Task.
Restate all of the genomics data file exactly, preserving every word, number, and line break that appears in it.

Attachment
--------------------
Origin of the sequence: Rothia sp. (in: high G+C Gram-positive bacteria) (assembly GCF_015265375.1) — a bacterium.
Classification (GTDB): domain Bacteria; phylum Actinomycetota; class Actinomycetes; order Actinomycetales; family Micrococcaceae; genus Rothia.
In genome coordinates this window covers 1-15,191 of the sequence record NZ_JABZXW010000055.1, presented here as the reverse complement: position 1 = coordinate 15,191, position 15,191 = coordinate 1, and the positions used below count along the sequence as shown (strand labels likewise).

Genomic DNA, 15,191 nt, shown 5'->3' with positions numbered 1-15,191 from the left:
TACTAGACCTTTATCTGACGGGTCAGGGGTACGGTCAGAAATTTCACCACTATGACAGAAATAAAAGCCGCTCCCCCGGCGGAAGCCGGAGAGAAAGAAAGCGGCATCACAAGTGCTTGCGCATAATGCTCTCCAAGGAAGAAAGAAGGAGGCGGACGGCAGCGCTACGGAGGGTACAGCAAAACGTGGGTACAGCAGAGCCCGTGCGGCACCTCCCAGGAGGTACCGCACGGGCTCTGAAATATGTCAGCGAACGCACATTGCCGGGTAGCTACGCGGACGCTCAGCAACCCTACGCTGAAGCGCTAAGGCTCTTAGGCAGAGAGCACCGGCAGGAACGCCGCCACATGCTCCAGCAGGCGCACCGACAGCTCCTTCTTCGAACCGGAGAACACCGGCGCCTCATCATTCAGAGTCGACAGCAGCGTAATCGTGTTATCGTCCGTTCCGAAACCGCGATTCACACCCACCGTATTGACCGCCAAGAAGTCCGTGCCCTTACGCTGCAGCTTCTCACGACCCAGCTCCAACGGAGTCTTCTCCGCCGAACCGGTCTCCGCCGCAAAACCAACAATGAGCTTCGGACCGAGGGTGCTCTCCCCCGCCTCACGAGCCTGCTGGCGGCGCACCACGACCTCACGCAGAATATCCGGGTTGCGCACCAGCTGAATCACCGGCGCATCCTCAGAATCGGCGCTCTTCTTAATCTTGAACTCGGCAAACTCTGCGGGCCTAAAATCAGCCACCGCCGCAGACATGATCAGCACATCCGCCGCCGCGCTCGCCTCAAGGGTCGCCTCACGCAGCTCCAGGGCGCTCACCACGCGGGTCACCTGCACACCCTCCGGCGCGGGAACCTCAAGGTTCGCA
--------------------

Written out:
Origin of the sequence: Rothia sp. (in: high G+C Gram-positive bacteria) (assembly GCF_015265375.1) — a bacterium.
Classification (GTDB): domain Bacteria; phylum Actinomycetota; class Actinomycetes; order Actinomycetales; family Micrococcaceae; genus Rothia.
In genome coordinates this window covers 1-15,191 of the sequence record NZ_JABZXW010000055.1, presented here as the reverse complement: position 1 = coordinate 15,191, position 15,191 = coordinate 1, and the positions used below count along the sequence as shown (strand labels likewise).

Genomic DNA, 15,191 nt, shown 5'->3' with positions numbered 1-15,191 from the left:
TACTAGACCTTTATCTGACGGGTCAGGGGTACGGTCAGAAATTTCACCACTATGACAGAAATAAAAGCCGCTCCCCCGGCGGAAGCCGGAGAGAAAGAAAGCGGCATCACAAGTGCTTGCGCATAATGCTCTCCAAGGAAGAAAGAAGGAGGCGGACGGCAGCGCTACGGAGGGTACAGCAAAACGTGGGTACAGCAGAGCCCGTGCGGCACCTCCCAGGAGGTACCGCACGGGCTCTGAAATATGTCAGCGAACGCACATTGCCGGGTAGCTACGCGGACGCTCAGCAACCCTACGCTGAAGCGCTAAGGCTCTTAGGCAGAGAGCACCGGCAGGAACGCCGCCACATGCTCCAGCAGGCGCACCGACAGCTCCTTCTTCGAACCGGAGAACACCGGCGCCTCATCATTCAGAGTCGACAGCAGCGTAATCGTGTTATCGTCCGTTCCGAAACCGCGATTCACACCCACCGTATTGACCGCCAAGAAGTCCGTGCCCTTACGCTGCAGCTTCTCACGACCCAGCTCCAACGGAGTCTTCTCCGCCGAACCGGTCTCCGCCGCAAAACCAACAATGAGCTTCGGACCGAGGGTGCTCTCCCCCGCCTCACGAGCCTGCTGGCGGCGCACCACGACCTCACGCAGAATATCCGGGTTGCGCACCAGCTGAATCACCGGCGCATCCTCAGAATCGGCGCTCTTCTTAATCTTGAACTCGGCAAACTCTGCGGGCCTAAAATCAGCCACCGCCGCAGACATGATCAGCACATCCGCCGCCGCGCTCGCCTCAAGGGTCGCCTCACGCAGCTCCAGGGCGCTCACCACGCGGGTCACCTGCACACCCTCCGGCGCGGGAACCTCAAGGTTCGCA